New pension system not inclusive

No safety net for unorganised workers. — P. V. Sivakumar

The New Pension System and other social security schemes have done little other than create a fund for markets to play around with.

When the new pension Bill was passed by the Lok Sabha on September 4, 2013, the media reported that it would address the old age pension requirements of unorganised or informal sector workers.

However, the Pension Fund Regulatory and Development Authority Act, 2013 (PFRDA) provides only for the creation of a New Pension System (NPS), but allows for different schemes for different segments of the population.


Its main focus is the central and state government employees for whom the NPS has been made mandatory from April 2004. For the unorganised sector workers, a scheme called Swalamban has been in operation for the last three years. Like other schemes, it is based on defined contribution but undefined benefits. It is voluntary, but will attract a small incentive of Rs.1000 per year from the government for those who invest between Rs.1000 and Rs.12,000 per year.

If the unorganised sector workers consisting of more than 75 per cent poor and vulnerable (i.e. not more than two PPP dollars per day per capita income) are looking for a guaranteed income, then it would be better for them to invest the money in a Public Provident Fund because the performance of the Swalamban has been reported to be poor in comparison.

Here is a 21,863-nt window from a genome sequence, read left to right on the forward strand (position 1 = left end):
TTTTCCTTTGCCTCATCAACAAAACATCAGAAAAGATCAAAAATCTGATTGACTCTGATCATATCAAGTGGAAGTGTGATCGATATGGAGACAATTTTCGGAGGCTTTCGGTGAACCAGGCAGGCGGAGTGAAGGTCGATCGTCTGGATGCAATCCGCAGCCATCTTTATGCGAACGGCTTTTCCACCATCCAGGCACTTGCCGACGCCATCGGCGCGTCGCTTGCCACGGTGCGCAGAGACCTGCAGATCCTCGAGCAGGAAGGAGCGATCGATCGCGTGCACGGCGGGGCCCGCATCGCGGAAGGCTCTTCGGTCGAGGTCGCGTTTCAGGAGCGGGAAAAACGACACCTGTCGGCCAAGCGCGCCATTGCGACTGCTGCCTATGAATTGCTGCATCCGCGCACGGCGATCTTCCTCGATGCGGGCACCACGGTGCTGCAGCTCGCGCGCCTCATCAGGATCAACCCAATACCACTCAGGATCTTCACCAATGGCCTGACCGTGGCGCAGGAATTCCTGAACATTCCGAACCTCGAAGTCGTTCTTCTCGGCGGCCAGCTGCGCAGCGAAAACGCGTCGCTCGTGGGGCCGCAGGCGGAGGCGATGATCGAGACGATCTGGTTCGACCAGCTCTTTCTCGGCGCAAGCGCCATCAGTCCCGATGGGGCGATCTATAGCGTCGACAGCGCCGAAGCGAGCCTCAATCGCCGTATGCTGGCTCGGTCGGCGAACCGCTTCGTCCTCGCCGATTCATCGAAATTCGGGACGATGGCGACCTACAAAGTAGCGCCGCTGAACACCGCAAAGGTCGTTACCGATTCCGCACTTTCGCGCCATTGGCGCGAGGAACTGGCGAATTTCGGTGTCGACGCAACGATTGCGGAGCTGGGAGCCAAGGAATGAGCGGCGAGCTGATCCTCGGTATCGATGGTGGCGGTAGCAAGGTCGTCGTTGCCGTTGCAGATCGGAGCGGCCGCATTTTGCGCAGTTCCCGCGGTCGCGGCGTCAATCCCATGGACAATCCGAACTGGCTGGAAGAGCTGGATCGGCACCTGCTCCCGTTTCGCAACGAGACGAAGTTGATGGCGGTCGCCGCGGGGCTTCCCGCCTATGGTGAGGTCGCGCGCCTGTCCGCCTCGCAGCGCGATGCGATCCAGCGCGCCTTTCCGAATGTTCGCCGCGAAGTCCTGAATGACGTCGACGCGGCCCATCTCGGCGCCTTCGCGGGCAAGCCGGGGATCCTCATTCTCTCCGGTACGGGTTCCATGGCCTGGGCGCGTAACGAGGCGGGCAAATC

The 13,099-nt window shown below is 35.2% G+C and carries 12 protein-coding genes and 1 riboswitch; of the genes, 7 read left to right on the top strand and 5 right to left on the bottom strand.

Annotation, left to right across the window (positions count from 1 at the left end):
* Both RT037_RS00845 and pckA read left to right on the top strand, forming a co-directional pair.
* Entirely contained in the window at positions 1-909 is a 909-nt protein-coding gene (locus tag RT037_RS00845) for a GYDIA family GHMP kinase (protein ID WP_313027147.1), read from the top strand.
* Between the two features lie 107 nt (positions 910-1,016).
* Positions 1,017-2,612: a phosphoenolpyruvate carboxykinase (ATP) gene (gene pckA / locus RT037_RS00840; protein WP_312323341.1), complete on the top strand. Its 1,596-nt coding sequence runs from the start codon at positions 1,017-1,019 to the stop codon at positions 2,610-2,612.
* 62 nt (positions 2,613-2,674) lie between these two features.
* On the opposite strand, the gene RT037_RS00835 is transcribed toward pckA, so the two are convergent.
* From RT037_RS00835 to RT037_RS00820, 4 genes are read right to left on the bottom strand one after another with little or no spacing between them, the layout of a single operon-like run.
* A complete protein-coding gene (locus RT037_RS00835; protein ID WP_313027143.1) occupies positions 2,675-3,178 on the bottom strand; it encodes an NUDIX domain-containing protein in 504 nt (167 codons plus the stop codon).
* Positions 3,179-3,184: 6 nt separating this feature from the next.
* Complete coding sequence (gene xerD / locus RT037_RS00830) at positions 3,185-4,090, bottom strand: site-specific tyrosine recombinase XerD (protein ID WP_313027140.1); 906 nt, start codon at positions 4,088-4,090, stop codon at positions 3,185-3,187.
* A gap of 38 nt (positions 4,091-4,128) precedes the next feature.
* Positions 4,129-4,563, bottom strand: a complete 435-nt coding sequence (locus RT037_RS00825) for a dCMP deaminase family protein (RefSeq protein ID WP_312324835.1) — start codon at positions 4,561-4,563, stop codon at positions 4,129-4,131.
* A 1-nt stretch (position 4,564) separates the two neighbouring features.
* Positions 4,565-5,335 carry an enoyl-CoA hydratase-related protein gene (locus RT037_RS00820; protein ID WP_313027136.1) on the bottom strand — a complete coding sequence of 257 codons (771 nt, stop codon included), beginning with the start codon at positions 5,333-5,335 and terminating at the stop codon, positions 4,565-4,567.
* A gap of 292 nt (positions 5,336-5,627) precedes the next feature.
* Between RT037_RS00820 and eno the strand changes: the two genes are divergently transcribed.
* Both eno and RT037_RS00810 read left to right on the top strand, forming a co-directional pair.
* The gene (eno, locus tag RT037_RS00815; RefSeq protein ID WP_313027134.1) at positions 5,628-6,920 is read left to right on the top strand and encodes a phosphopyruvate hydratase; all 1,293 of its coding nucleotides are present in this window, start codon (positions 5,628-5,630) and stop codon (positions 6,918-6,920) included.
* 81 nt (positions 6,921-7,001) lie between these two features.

This led the Parliamentary Standing Committee that examined the Bill to conclude in its report that “the performance of the Fund Managers appointed by the PFRDA to implement the scheme has been uneven over the last three years or so and the returns generated by them show a downward trend, particularly with regard to the unorganised sector, where the returns have been abysmal. The Committee are extremely concerned to note the negative returns in some of the schemes involving all fund managers” (page 25).

No wonder the enrolment under the Swalamban since its inception has been a mere 11 lakh i.e. 0.03 per cent of an estimated 392 million unorganised sector workers. Even the NPS for the corporate sector has hardly attracted any attention. The NPS with a current corpus of nearly Rs. 10,000 crore are the contributions of central and state governments and their employees --- placed at the disposal of private corporate capital through the debt and equity markets.

Targeting introduced